We can set up bumblebees to forage in three conditions and then assess their ability to learn.
The three foraging conditions are: closed colonies (no flight behavior, only walking), flight-cage colonies (foragers will have to fly to distant artificial feeders with nectar), and free-foraging colonies (hives open to the outdoors, foraging in nature).
We can uniquely tag each bee so that we can quantify the behavior of each worker (image above). We videotape the hives to identify the time each bee exits and re-enters the hive, and we will note if the bee is carrying pollen or nectar back to the hive.
Then we pull bees from each of the conditions and assess their ability to learn using the well-characterized proboscis extension conditioning (PEC) assay (image below) (see Hannaford et al, 2013 for methods).
After the behavioral testing, we flash freeze the bees in liquid nitrogen. We then dissect out the brains and assess levels of oxidative stress on the bees.
There are several markers for oxidative stress. We have found that flight experience negatively impacts the levels of catalase (Figure 1, below).
We found similar results for muscle tissue, consistent with previous studies on honeybee flight muscle (Williams et al., 2008). While the sample size in our pilot studies is small, the results show that it will be possible to quantify behavior in individual bees and see if antioxidant markers are correlated with performance in uniquely identified bees.
I previously examined bumblebee brains to determine if age and the experience influenced brain morphology. We found a clear increase in the volume of Mushroom Bodies (MB), the brain region involved in learning and memory, over the first few days of adult life. Within the first 4 days of adult life, bumblebee MB synaptic volume increased by 20%. This work confirms other studies done in another social insect, the honeybee. The honeybee studies have also shown that, as in mammalian plasticity, the expansion in the forager honeybee MBs is not due to the addition of new neurons, but rather to an increase in the volume of synapses, and these changes are touted as being a model for the expansion in gray matter and cognitive skills seen in young mammals.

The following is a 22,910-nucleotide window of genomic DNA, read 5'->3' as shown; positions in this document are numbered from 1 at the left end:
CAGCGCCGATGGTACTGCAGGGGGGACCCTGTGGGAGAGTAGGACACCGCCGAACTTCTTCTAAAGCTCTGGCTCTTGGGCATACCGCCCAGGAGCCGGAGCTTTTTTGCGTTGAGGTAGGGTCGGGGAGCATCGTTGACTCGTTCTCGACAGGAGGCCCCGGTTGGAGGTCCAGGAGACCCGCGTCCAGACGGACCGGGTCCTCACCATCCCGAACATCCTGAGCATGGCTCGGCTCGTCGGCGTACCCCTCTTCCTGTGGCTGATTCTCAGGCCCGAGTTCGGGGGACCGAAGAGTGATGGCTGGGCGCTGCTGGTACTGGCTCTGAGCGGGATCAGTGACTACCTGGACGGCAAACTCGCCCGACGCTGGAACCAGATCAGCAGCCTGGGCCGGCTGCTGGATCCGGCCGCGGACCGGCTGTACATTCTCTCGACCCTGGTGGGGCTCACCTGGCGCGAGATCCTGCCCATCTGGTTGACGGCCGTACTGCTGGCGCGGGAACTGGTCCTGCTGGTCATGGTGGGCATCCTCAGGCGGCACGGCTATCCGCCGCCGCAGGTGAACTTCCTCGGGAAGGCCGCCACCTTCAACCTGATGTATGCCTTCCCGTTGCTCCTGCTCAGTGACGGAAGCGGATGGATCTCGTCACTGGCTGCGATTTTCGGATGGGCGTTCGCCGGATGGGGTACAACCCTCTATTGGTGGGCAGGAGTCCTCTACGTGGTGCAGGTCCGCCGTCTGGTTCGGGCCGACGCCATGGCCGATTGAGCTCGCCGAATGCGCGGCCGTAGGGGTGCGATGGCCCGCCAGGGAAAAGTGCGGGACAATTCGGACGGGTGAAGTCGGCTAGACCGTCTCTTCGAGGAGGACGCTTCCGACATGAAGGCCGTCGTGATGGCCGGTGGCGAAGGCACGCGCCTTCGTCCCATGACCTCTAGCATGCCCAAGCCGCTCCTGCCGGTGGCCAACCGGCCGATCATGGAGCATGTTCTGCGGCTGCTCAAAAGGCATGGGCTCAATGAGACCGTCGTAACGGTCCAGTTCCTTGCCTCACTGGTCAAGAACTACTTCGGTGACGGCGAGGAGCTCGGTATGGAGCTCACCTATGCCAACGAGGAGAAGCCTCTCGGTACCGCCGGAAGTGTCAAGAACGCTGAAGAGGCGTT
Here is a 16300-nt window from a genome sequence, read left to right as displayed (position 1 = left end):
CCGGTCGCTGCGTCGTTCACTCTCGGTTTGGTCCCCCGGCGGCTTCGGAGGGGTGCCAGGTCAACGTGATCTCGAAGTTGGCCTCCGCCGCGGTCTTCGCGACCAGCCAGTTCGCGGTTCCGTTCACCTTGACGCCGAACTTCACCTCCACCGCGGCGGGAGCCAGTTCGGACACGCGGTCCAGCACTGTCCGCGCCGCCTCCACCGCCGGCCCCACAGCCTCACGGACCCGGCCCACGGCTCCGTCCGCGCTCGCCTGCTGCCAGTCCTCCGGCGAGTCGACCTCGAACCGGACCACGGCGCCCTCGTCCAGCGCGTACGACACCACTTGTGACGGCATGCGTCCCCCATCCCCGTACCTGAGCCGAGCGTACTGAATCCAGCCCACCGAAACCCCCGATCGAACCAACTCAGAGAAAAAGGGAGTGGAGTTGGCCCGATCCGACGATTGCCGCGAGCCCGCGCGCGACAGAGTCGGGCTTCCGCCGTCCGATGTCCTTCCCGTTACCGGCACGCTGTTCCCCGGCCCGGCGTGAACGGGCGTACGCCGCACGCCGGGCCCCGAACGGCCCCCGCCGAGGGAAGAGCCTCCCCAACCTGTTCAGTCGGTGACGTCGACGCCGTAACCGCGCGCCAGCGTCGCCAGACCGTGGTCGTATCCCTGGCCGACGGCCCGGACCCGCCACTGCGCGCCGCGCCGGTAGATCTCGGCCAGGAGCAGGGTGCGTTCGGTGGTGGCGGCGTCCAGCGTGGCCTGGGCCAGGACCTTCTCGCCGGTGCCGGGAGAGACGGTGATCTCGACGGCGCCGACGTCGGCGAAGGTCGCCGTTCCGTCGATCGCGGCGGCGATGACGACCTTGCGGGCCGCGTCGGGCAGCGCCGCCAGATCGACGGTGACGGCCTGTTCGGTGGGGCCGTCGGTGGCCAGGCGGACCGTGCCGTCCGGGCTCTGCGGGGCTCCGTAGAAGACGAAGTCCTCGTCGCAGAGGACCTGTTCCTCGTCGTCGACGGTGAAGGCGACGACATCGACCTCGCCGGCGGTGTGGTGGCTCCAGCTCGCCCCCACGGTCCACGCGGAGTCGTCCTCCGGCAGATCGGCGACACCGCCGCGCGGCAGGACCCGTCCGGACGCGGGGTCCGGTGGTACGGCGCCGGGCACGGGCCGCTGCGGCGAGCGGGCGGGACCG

My earlier work also showed another intriguing finding. When we quantified the activity of individual bees, we found bees that are more active (higher foraging rate for foragers, higher in nest activity rate for the in-hive specialists) have larger synaptic volumes than less active nest-mates in similar “job.” The strong correlation between activity and brain structure provides additional support for the hypothesis that synaptic volume is positively correlated with the ability to carry out complex tasks.
Given the parallels between our results in bumblebees and those seen in mammalian systems, want to test the hypothesis that old bumblebees show cognitive senescence and that this decline in learning ability is correlated with a decrease in synaptic volume. I will address this question by raising bumblebees of known age, assessing their cognitive ability, and then quantifying the volume of their MBs.
As expected very young bees (1 day old) performed very poorly on a learning task, while nearly all bees between 1 and 3 weeks of age (the age at which they would normally be foraging) were able to learn the task. Intriguingly, very old bees (5-7 weeks of age) did not perform as well as younger bees, suggesting that bees show cognitive senescence (Figure 2, below).
I want to expand this study. I expect that the largest synaptic volumes will be seen in “middle aged” bees, consistent with their learning performance. Among aged bees, I predict that those that fail to learn the PEC task will show a decline in the synaptic volume of the MB, and that the proportion of bees failing to learn will increase with increasing age. In addition, if increasing metabolic demands leads to accelerated aging, then the relative onset age for cognitive senescence should be earlier for bees in the flight cage condition, since those bees will need to fly to forage.
Paraquat (N,N′-dimethyl-4–4′-bipiridinium) is one of the most commonly used herbicides worldwide¹. When inside a living organism, paraquat (PQ) strips electrons from the electron transport chain and is reduced to a free radical, which leads to the creation of a reactive oxygen species (ROS) called the superoxide radical (O2•–)3. The antioxidant enzymes superoxide dismutase (SOD) and catalase work together to rid the body of harmful O2•– ⁴. When antioxidant defenses fail, cells undergo apoptosis, which is marked by fragmented DNA and the activation of caspase enzymes. High levels of ROS are known to contribute to the development of neurodegenerative diseases including Parkinson’s disease (PD), Alzheimer’s disease, and amyotrophic lateral sclerosis (ALS). PD is characterized by reduced motor control, changes in speech, and memory loss in later stage.
Given that pollinators, such as bumblebees, may regularly exposed to pesticides as they forage, we have been asking if feeding bumblebees paraquat affects their movement, the antioxidant levels in their brains, and the levels of apoptosis in their brains. If paraquat consumption has an effect in bumblebees similar to that seen in mammals, they might serve as an alternative model for Parkinson’s disease.